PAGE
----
The term chrismation is used because of the chrism (perfumed holy oil, usually containing myrrh (μύρον), and consecrated by a bishop) with which the recipient of the sacrament is anointed, while the priest speaks the words sealing the initiate with the Gifts of the Holy Spirit.
In the Roman Catholic Church and the majority of the Anglican Communion, since the sacrament is ordinarily administered only by a bishop, and thus is usually conferred separately from baptism, the obligation to receive it arises only later. Originally, when adult baptism was more common as the norm, all the catechumens would be baptized and chrismated by the bishop at the baptistry of the diocesan cathedral. Infant baptism at the parish church by the local presbyter became the norm as growth by conversion slowed and growth by reproduction became the norm; the necessity to baptize infants as soon as possible made the direct involvement of the bishop impractical. However, it must be remembered that all Christians are technically considered "converts," as one is baptized, not born, a Christian; it is necessarily a transformative conversion from the natural-born state of man. This is reflected in the fact that the rites of infant baptism retain the symbolism and rites of the catechumenate, even if in a compacted form. However, to retain the connection to the bishop and Apostolic unity, the West still usually maintains the bishop as the minister of chrismation, even though this involves a postponement of confirmation until some time after baptism.
In the Latin-Rite (i.e., Western) Catholic Church, the sacrament is customarily conferred only on persons old enough to understand it, and the ordinary minister is a bishop (see Confirmation). Only for a serious reason may the diocesan bishop delegate a priest to administer the sacrament (canon 884 of the Code of Canon Law). However, a priest may by law confer the sacrament if he baptizes someone who is no longer an infant or admits a person already baptized to full communion, or if the person (adult or child) to be confirmed is in danger of death (canon 883):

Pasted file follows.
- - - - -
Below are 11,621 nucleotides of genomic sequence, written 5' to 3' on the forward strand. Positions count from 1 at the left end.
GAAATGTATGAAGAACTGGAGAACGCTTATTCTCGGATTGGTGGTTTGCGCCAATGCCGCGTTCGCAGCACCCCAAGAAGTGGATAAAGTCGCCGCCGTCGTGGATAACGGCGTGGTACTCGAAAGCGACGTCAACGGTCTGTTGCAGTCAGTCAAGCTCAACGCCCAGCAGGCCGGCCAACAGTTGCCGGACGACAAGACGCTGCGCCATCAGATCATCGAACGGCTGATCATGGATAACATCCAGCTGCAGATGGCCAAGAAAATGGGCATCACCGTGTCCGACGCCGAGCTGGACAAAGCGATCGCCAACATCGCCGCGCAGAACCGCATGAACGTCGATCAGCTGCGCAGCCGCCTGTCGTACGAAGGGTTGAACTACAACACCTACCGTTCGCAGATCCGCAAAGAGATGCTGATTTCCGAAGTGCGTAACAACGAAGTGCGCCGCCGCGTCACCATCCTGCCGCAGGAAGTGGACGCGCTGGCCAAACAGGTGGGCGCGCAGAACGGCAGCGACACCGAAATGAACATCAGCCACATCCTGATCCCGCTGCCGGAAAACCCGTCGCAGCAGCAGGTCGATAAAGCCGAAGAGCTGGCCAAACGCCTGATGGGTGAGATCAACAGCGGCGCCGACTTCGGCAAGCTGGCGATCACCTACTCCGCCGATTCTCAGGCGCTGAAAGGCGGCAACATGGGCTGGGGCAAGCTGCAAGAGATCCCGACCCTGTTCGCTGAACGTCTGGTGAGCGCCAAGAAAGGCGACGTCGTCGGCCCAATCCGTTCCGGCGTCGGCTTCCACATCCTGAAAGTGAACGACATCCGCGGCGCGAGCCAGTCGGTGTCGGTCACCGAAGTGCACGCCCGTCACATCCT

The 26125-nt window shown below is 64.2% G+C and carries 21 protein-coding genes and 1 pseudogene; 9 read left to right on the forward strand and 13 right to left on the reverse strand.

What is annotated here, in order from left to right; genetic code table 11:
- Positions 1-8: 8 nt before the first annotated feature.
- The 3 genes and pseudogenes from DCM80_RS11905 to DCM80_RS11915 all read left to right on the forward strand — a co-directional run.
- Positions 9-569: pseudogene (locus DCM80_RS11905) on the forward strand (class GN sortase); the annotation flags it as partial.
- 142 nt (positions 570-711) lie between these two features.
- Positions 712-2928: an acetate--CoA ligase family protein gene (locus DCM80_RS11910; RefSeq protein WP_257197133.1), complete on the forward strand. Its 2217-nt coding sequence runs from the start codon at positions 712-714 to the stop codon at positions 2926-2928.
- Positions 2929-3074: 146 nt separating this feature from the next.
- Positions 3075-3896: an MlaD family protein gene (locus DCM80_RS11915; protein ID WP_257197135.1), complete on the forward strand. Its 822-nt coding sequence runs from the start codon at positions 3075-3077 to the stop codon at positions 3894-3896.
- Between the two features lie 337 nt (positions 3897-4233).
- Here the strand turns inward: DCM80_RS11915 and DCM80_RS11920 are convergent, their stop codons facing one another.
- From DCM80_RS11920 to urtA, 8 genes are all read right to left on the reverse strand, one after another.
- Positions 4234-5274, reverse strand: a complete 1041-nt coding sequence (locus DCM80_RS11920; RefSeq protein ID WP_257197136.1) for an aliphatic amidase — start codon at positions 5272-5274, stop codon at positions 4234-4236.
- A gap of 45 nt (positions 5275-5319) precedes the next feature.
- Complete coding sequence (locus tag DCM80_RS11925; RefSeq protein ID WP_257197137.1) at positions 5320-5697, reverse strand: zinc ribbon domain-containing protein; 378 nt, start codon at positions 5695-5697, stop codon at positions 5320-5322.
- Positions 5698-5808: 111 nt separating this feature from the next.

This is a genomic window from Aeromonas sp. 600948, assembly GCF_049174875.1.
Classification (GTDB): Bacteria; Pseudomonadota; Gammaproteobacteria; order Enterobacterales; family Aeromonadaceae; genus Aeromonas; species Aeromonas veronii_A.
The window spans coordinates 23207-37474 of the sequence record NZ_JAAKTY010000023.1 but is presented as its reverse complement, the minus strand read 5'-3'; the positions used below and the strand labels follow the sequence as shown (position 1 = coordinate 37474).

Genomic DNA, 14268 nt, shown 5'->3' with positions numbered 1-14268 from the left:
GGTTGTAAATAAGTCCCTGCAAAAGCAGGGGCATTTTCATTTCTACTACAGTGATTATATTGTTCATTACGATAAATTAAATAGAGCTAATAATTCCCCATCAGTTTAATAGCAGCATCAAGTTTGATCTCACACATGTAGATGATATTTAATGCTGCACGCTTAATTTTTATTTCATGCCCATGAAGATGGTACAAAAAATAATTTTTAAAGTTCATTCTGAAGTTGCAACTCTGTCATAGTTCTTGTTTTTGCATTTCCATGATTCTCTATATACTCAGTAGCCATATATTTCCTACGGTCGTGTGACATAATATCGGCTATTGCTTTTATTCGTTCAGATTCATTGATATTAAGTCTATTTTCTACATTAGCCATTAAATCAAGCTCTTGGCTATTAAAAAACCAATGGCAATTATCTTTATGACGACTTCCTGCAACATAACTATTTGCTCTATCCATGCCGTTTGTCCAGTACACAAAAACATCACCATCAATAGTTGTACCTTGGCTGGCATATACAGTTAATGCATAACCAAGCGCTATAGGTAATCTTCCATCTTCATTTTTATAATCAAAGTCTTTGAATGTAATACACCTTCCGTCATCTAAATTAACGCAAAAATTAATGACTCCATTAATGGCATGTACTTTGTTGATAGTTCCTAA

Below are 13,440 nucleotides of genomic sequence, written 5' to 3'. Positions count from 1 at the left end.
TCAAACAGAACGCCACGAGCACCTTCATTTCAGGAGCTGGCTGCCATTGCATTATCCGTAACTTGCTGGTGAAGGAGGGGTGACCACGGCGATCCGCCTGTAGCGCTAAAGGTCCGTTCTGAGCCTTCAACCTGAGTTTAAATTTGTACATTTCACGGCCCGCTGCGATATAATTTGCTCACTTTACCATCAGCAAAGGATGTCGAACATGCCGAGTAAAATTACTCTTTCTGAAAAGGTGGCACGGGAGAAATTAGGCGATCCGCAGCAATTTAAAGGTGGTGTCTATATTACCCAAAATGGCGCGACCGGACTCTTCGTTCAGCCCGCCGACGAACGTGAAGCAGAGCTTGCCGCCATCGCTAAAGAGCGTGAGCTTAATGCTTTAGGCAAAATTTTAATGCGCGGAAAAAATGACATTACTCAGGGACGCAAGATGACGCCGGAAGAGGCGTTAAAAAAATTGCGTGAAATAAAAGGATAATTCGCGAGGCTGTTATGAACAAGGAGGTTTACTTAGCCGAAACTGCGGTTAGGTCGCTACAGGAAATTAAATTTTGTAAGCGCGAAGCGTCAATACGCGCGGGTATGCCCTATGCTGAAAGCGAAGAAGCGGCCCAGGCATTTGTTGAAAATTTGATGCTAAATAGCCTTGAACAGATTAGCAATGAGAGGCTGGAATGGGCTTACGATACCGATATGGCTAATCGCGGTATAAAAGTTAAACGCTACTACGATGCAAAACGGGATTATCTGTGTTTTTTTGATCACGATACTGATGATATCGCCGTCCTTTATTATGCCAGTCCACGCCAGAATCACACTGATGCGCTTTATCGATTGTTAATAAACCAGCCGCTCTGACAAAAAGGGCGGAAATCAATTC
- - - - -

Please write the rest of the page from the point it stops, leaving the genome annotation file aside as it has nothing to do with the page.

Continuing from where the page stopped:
"The practice of the Eastern Churches gives greater emphasis to the unity of Christian initiation. That of the Latin Church more clearly expresses the communion of the new Christian with the bishop as guarantor and servant of the unity, catholicity and apostolicity of his Church, and hence the connection with the apostolic origins of Christ's Church" (Catechism of the Catholic Church, §1292).
Reserving administration of the sacrament to a bishop, who cannot be present at every infant baptism, meant that large groups of older children and young adults were confirmed together, making the occasion something of a rite of passage and an opportunity to affirm a personal commitment to the faith. Though traditionally this was also the occasion for the reception of their First Holy Communion, since the early twentieth century, when Pope Pius X encouraged the admission of children to reception of the Eucharist as soon as they reached the age of reason, those being confirmed have often been receiving the Eucharist for several years. First Communion and Confirmation thus became separated in the last century, with Communion coming to be received, untraditionally, before Confirmation. However, the three sacraments of Christian initiation, baptism, confirmation and Eucharist, are increasingly conferred, within the Roman Catholic Church, in the traditional order, which is obligatory when an adult is baptized. More and more diocese are administering confirmation at the age of reason and preparing children to receive their first communion at that same confirmation Mass.
In the Lutheran church, chrismation is usually conferred immediately after baptism, while "Confirmation" has come to describe a rite of a mature acknowledgement of the faith, graced by the laying-on of the bishop's hands.
In both Eastern and Western traditions, chrismation is considered to bind the recipients more perfectly to the Church, and to enrich them with a special strength of the Holy Spirit. Some theologians propose that chrismation conveys the "Baptism of the Holy Spirit," the particular gifts (or charismata) of which may be latent or become manifest over time according to God's will. The Roman Catholic interpretation can be found in the Catechism of the Catholic Church, 1285-1321 Part 2, Section 2, Chapter 1, Article 2